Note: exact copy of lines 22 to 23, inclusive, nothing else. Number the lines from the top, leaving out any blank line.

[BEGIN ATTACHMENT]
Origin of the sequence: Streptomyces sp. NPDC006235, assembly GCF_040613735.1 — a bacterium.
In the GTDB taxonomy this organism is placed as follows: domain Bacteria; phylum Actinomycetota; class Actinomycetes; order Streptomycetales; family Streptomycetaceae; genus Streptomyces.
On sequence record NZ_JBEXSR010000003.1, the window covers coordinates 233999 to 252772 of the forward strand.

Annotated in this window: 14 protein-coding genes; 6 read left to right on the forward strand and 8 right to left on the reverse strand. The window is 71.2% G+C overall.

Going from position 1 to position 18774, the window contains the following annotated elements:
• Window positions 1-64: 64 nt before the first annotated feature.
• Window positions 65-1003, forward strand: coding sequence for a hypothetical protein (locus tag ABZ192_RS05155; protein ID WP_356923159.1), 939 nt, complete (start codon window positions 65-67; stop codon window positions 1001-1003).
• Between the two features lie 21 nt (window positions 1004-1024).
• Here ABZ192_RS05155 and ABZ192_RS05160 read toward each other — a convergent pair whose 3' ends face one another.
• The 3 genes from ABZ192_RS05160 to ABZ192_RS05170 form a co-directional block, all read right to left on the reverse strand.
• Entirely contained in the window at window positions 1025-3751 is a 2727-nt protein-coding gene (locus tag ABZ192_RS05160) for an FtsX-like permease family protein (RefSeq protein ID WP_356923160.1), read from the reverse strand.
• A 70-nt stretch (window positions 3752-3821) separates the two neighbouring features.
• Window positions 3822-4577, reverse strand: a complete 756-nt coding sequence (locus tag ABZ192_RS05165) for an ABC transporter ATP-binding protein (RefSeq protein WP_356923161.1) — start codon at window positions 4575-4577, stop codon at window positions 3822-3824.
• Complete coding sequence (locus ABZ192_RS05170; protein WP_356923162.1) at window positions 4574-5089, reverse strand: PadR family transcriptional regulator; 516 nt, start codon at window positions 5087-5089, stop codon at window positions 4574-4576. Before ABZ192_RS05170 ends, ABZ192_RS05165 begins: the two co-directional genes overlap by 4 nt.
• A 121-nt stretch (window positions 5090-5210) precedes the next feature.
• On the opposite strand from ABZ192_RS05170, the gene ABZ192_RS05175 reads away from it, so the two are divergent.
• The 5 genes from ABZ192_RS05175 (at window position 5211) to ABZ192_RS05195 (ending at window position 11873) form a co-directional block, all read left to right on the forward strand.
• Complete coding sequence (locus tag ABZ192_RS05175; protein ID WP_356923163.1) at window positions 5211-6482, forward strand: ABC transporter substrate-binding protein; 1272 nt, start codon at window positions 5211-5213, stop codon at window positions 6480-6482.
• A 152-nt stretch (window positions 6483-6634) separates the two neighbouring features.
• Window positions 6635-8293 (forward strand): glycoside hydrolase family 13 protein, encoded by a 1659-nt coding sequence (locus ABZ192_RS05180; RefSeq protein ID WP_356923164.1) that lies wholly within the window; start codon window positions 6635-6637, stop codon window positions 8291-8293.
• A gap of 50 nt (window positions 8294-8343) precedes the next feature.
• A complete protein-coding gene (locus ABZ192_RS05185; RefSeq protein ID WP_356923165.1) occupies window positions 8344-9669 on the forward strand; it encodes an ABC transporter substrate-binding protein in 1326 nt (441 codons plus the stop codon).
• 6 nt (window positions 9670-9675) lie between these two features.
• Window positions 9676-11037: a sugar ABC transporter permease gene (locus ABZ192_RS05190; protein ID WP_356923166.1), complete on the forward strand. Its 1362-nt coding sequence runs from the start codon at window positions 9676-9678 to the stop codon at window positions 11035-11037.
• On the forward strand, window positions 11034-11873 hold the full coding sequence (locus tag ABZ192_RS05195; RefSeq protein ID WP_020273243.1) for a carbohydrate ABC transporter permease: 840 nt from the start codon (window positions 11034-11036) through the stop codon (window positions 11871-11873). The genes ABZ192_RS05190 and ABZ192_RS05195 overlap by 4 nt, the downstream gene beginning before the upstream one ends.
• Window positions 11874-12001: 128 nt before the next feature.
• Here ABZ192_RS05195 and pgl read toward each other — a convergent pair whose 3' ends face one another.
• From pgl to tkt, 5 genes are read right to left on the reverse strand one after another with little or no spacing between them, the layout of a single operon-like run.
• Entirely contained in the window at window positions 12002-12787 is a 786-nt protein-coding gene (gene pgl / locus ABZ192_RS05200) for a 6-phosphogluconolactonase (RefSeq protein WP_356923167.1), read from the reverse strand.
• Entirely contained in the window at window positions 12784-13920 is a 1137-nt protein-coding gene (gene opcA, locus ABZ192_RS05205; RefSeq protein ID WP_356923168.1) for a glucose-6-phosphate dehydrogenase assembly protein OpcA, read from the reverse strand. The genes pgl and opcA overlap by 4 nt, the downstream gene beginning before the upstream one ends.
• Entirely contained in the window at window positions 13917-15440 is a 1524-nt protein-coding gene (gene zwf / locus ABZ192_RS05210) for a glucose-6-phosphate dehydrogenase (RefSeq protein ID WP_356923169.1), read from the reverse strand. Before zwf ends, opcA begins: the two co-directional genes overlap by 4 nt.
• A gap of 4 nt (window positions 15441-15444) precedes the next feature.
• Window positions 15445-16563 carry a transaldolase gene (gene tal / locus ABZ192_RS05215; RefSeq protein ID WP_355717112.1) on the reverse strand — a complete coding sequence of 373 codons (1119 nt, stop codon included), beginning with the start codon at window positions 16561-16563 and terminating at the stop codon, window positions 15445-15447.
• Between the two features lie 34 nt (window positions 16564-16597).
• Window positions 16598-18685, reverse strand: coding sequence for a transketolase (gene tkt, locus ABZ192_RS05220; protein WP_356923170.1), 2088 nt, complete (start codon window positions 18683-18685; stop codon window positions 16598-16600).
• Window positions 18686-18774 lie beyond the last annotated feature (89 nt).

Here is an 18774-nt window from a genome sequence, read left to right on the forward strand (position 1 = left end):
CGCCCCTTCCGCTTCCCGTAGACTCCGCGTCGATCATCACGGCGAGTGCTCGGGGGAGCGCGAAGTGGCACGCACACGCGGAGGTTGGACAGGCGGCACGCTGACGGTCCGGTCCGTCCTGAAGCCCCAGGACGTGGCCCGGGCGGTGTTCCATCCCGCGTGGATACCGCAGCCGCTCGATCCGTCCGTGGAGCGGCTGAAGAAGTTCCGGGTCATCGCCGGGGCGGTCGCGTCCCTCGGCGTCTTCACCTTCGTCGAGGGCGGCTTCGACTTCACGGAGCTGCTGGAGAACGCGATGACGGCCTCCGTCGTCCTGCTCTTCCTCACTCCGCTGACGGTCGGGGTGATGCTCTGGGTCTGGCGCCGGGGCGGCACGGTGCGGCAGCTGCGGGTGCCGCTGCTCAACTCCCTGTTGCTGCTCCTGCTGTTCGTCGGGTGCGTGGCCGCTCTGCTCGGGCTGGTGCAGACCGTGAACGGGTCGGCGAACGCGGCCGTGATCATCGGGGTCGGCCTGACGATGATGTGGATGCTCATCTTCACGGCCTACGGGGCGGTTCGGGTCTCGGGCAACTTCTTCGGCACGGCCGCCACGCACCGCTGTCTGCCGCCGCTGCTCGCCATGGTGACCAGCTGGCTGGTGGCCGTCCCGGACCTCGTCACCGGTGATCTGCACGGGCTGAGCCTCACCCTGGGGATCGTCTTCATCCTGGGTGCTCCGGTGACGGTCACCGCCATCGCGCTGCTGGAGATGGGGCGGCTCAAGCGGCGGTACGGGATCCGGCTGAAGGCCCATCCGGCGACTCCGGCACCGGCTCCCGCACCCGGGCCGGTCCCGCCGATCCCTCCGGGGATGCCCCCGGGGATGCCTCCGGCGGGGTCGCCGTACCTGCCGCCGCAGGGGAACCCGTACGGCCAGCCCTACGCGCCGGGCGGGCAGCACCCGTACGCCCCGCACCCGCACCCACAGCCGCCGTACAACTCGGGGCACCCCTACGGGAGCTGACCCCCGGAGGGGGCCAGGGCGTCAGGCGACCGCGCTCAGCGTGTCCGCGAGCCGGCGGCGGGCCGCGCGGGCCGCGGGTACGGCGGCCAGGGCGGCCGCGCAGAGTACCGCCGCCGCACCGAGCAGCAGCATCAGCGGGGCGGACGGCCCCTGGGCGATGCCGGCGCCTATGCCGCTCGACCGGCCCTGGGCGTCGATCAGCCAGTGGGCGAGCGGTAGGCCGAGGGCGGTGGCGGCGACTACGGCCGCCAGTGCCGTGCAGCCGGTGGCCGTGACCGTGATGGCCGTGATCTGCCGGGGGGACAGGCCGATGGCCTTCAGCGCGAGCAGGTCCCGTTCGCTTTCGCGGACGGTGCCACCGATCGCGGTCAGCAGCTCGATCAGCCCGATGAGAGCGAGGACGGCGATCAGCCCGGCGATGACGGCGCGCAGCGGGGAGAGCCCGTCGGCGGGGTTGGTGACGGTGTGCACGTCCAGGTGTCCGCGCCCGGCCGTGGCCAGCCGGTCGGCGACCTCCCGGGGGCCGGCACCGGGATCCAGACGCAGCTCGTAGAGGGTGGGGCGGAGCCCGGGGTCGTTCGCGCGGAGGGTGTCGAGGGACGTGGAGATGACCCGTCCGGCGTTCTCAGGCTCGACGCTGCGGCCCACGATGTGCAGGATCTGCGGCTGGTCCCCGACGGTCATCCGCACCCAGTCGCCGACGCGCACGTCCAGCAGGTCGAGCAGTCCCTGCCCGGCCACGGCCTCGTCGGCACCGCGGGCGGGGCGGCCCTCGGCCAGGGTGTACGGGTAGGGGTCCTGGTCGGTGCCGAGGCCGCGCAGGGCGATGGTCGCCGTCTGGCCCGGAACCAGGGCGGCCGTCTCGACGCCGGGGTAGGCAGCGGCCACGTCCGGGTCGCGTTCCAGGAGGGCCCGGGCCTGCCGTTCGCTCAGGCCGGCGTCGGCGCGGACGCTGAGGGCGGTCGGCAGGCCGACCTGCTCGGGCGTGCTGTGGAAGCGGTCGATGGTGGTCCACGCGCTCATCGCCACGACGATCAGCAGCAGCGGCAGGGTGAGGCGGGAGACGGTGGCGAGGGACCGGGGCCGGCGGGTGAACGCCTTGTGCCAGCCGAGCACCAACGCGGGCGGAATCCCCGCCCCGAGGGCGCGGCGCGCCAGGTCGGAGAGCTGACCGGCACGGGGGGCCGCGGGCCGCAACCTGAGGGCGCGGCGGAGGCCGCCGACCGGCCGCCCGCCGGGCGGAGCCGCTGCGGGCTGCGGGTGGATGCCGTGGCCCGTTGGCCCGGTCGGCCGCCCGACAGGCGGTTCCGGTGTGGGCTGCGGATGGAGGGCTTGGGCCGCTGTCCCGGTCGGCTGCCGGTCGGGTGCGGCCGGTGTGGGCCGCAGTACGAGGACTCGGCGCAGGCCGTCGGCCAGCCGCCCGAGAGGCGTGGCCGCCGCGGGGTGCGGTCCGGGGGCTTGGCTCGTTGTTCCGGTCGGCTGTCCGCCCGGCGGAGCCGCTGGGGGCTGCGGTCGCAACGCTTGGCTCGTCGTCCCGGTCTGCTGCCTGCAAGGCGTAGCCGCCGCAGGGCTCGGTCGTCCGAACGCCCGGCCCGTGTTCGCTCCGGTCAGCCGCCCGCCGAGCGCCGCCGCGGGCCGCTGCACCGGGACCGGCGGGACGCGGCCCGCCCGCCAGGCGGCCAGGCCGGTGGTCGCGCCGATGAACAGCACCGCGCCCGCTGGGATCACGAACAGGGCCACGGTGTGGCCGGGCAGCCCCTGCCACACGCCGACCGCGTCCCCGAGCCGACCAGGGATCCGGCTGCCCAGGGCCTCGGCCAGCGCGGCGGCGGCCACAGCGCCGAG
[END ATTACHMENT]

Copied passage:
• A complete protein-coding gene (locus ABZ192_RS05185; RefSeq protein ID WP_356923165.1) occupies window positions 8344-9669 on the forward strand; it encodes an ABC transporter substrate-binding protein in 1326 nt (441 codons plus the stop codon).
• 6 nt (window positions 9670-9675) lie between these two features.